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foon corrupted it, and perfecuted those who had preserved its principles untainted; infomuch that it might be queftioned whether their favour was not as hurtful to the Church of Christ as their enmity.
And he adds, that as the power of the Roman Emperors declined, that of the Roman Pontiffs increased; and that it may, with equal juftice, be faid of the latter, as of the former, that they caft down the truth to the ground, and practifed and profpered.
But notwithstanding all this is very ingenious, and obferved with much penetration; and there are certainly fuch characters marked in the description of this dreadful Power, (which should harafs the Jews and the fervants of God in the Eaft,) as have a moft. aftonishing fimilarity, in fome points, to the characters of that other Power which fhouldharafs the people of God and the Church in the Weft: yet nevertheless it cannot but be obvious to every confiderate reader, how much embarraffed this excellent Writer is, to reconcile fome obvious difficulties, if all the outlines of the emblematical figure be minutely and properly attended to; and to account for certain parts of the prophecy, which are even
more ftriking than the reft: and how unable he is to do fo (confiftently with his own explanation) in a fatisfactory manner.
The circumftances which embarrass him, and the particularities in this part of the prophecy, which render it not truly and accurately applicable to the Roman empire, are:
First, That the Roman power and dominion had already been prefigured, in a former part of Daniel's vifion, by the emblem of a diftinct great and furious beast, ch. vii. ver. 7 and 8 and if this prefent interpretation of Bishop Newton's is to be admitted, it is here again represented, in a very different manner, under the image only of a little born of quite another beaft; whilft the original emblem is forgotten, and departed from entirely.
Secondly. And, in the next place, it is not only described by a new and different image, a little horn; but that horn appertains in reality to, and is part of, the emblem, (the He-Goat,) which related to a very different and diftinct empire. And it is hardly a fufficient folution of this difficulty, or a fatisfactory anfwer to the objection that may obviously be made, to fay that the Romans are bere defcribed only with refpect to THAT power
power which they had in the Eaft, when they conquered part of the dominions which had belonged to the Grecian empire, that was originally prefigured by the He-Goat.
Thirdly. If this Little Horn is an emblem of any Roman dominion whatever, it renders totally nugatory and useless the emblem of the other little born, which had been defcribed, ch, vii. ver. 8, as arifing on the head of the fourth great and dreadful beaft, representing the Roman empire; before which little born three of the first borns of that beaft were plucked up by the roots. And it introduces much embarrassment, by confounding these two images together; and deftroys that clearnefs and perfpicuity, for which this whole wonderful prophecy is otherwife fo remarkable in all its parts.
Fourthly. The character given of the be ginning of this formidable power; that it should be by means of a king of fierce counte nance, and understanding dark fentences; does little agrce with that of the Roman power, which exifted without any king at all at that 469. time; and was Republican, or rather Ariftocratical, during the conquefts in the Eaft ; and was compofed of a people concerning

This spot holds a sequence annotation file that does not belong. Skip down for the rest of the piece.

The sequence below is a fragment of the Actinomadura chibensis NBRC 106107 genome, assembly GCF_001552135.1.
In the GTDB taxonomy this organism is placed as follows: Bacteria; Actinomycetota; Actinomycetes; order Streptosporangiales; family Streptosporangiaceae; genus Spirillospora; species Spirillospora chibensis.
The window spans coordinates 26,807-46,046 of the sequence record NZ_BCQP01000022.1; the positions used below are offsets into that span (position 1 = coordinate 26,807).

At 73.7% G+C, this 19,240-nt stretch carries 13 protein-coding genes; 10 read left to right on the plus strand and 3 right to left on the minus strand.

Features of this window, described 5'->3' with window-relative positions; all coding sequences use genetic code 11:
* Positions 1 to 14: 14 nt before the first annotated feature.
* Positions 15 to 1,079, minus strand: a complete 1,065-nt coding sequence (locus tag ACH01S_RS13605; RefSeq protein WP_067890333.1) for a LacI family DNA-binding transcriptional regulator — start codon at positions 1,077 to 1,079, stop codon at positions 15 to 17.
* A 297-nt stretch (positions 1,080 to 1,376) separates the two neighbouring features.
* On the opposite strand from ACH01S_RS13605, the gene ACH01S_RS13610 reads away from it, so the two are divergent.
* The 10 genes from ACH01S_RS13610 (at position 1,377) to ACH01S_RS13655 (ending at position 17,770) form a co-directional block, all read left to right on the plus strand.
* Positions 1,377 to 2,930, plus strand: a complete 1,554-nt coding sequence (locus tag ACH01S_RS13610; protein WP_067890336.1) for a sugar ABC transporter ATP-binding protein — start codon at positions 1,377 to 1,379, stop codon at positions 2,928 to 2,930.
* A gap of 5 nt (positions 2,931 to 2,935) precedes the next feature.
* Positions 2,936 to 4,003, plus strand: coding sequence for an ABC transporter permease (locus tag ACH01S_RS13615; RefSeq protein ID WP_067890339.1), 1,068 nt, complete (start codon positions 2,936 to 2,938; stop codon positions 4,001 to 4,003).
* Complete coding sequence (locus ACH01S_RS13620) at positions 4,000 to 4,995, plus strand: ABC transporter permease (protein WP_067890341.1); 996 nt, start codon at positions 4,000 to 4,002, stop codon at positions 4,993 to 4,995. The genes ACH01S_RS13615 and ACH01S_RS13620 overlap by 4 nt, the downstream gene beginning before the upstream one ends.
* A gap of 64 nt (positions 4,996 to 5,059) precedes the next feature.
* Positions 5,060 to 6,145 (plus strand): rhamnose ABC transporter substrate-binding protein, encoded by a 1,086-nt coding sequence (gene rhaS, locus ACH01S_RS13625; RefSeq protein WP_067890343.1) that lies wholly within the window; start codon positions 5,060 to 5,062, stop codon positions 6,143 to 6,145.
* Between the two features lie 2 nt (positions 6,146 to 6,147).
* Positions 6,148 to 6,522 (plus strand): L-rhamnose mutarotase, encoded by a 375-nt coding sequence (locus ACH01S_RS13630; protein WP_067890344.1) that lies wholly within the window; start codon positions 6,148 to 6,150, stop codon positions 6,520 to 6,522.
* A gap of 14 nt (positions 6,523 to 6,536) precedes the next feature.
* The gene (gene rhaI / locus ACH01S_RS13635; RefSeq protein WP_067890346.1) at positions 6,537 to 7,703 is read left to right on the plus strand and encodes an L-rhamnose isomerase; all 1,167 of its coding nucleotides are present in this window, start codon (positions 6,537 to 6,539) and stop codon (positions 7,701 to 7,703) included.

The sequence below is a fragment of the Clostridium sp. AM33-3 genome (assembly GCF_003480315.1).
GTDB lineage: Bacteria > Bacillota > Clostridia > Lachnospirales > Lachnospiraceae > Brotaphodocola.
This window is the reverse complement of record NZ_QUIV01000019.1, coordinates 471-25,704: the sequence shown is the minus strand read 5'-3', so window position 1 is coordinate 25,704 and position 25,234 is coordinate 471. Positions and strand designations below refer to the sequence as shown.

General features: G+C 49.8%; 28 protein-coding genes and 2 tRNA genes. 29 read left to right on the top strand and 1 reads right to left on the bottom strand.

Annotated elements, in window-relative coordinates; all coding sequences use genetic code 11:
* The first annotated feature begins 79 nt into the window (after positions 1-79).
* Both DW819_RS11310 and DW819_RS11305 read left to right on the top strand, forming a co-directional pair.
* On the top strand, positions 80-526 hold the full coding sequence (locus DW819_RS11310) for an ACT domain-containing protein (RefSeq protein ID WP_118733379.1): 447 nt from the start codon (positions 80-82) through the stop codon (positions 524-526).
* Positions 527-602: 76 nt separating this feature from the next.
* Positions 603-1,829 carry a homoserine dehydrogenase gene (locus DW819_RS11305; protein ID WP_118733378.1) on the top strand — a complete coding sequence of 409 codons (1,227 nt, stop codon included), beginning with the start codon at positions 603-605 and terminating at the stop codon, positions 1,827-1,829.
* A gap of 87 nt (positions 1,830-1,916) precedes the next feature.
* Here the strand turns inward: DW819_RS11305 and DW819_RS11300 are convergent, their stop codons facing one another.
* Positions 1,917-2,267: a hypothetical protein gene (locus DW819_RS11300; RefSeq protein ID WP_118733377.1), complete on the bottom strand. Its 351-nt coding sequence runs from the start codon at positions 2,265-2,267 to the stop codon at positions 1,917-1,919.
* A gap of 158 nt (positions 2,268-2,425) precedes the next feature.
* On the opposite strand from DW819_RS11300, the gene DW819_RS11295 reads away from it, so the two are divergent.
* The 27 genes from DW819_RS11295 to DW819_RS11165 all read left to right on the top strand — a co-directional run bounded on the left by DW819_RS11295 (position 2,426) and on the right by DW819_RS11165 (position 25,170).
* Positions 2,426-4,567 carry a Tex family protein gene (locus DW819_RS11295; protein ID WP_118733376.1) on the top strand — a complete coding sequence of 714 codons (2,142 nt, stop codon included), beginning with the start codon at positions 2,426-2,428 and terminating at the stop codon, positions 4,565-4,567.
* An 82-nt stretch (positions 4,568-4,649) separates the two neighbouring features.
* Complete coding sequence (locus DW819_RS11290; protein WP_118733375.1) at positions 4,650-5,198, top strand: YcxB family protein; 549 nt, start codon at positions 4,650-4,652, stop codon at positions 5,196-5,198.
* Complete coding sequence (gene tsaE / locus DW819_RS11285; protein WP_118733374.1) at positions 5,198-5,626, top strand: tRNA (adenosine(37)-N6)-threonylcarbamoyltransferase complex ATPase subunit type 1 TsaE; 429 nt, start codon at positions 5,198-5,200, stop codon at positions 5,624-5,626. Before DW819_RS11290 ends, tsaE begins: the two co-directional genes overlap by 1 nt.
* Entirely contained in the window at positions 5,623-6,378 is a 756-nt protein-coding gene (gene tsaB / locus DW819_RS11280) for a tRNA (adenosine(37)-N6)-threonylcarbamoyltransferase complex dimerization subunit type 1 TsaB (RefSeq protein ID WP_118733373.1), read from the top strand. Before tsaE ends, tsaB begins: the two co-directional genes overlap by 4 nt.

whom it could by no means be faid, during that period, that they understood dark fentences, or were famed for any fuch kind of fcience. And it is furely by no means a fatisfactory folution of this difficulty, to fay merely that the Roman power was politic and artful.
Fifthly. That other part of the description; that his power should be mighty, but not by his own power; is explained in a manner that is liable to much objection, when Bishop Newton fays, in commenting upon these words," that the Roman empire, as a horn, ❝or kingdom of the goat, was not mighty by "its own power; was not ftrong by virtue "of the goat; but drew its nourishment and "ftrength from Rome and Italy. There
grew the trunk and body of the tree, though "the branches extended over Greece, Afia,
Syria, and Egypt." For fuch a fort of ex-. planation as this borders too nearly upon a quibble; and makes the Romans, as thus defcribed, fometimes to be themselves, and fometimes not themselves.
For all thefe reafons, therefore, I cannot but be perfuaded that there is fome mistake
in this interpretation ;--and that we ought to fearch for another explanation :-conceiving, rather, that the possibility of applying so much of the defcription to the Roman power arises merely from the fimilarity that exists between the two great Adverfaries and Impugners of the truth; the one in the East, and the other in the Weft: which two Antichrifts (if that word is to be allowed to be made ufe of on this occafion, or indeed at all,) were prefigured by the two little horns; the one on that dreadful beaft, the fourth beaft, which was an emblem of the Roman power; the other on the He-Goat, an emblem of the Grecian empire.
Before, however, we proceed to investigate 470, what may perhaps appear to be the truer mode of interpretation, I muft just observe, that although Sir Ifaac Newton had entertained the fame ideas as Bishop Newton afterwards did, concerning the Roman power in the Eaft being that which was prefigured by the little horn of the He-Goat; yet he made, moreover, one very fingular observation, the concluding part of which may ferve as a clue to help us to develope the whole matter rightly.